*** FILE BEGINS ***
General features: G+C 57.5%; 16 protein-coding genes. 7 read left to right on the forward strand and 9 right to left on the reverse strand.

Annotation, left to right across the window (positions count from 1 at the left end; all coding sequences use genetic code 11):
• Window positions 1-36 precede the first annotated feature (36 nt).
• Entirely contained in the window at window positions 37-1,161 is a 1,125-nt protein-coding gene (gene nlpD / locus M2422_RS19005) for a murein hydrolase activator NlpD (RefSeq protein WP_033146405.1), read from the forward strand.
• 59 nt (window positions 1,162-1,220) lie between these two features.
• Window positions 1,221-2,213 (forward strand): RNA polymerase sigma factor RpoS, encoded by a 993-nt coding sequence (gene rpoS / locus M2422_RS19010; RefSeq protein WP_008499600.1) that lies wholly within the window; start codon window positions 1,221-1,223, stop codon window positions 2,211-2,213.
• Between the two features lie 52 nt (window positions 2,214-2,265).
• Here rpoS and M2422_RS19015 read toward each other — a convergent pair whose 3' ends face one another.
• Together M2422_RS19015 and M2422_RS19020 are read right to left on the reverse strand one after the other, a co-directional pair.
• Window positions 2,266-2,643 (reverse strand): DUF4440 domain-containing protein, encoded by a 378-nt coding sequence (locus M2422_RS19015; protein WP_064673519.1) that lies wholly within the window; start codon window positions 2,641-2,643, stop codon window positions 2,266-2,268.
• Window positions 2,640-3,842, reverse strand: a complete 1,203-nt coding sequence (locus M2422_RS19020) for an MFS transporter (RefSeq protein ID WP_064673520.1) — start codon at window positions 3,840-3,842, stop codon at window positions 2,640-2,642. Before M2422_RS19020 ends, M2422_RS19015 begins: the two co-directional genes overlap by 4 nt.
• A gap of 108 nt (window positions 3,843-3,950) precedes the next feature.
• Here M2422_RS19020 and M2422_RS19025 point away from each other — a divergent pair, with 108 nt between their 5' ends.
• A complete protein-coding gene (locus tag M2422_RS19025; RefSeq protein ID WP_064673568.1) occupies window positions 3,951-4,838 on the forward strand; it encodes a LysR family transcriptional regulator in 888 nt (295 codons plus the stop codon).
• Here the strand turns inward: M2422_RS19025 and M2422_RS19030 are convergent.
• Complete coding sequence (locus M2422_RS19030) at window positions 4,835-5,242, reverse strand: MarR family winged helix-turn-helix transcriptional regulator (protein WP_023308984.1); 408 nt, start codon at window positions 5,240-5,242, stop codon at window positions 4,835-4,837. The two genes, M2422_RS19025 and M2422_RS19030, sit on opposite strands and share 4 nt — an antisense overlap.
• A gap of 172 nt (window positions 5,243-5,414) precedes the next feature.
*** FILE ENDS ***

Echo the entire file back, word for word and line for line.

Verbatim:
General features: G+C 57.5%; 16 protein-coding genes. 7 read left to right on the forward strand and 9 right to left on the reverse strand.

Annotation, left to right across the window (positions count from 1 at the left end; all coding sequences use genetic code 11):
• Window positions 1-36 precede the first annotated feature (36 nt).
• Entirely contained in the window at window positions 37-1,161 is a 1,125-nt protein-coding gene (gene nlpD / locus M2422_RS19005) for a murein hydrolase activator NlpD (RefSeq protein WP_033146405.1), read from the forward strand.
• 59 nt (window positions 1,162-1,220) lie between these two features.
• Window positions 1,221-2,213 (forward strand): RNA polymerase sigma factor RpoS, encoded by a 993-nt coding sequence (gene rpoS / locus M2422_RS19010; RefSeq protein WP_008499600.1) that lies wholly within the window; start codon window positions 1,221-1,223, stop codon window positions 2,211-2,213.
• Between the two features lie 52 nt (window positions 2,214-2,265).
• Here rpoS and M2422_RS19015 read toward each other — a convergent pair whose 3' ends face one another.
• Together M2422_RS19015 and M2422_RS19020 are read right to left on the reverse strand one after the other, a co-directional pair.
• Window positions 2,266-2,643 (reverse strand): DUF4440 domain-containing protein, encoded by a 378-nt coding sequence (locus M2422_RS19015; protein WP_064673519.1) that lies wholly within the window; start codon window positions 2,641-2,643, stop codon window positions 2,266-2,268.
• Window positions 2,640-3,842, reverse strand: a complete 1,203-nt coding sequence (locus M2422_RS19020) for an MFS transporter (RefSeq protein ID WP_064673520.1) — start codon at window positions 3,840-3,842, stop codon at window positions 2,640-2,642. Before M2422_RS19020 ends, M2422_RS19015 begins: the two co-directional genes overlap by 4 nt.
• A gap of 108 nt (window positions 3,843-3,950) precedes the next feature.
• Here M2422_RS19020 and M2422_RS19025 point away from each other — a divergent pair, with 108 nt between their 5' ends.
• A complete protein-coding gene (locus tag M2422_RS19025; RefSeq protein ID WP_064673568.1) occupies window positions 3,951-4,838 on the forward strand; it encodes a LysR family transcriptional regulator in 888 nt (295 codons plus the stop codon).
• Here the strand turns inward: M2422_RS19025 and M2422_RS19030 are convergent.
• Complete coding sequence (locus M2422_RS19030) at window positions 4,835-5,242, reverse strand: MarR family winged helix-turn-helix transcriptional regulator (protein WP_023308984.1); 408 nt, start codon at window positions 5,240-5,242, stop codon at window positions 4,835-4,837. The two genes, M2422_RS19025 and M2422_RS19030, sit on opposite strands and share 4 nt — an antisense overlap.
• A gap of 172 nt (window positions 5,243-5,414) precedes the next feature.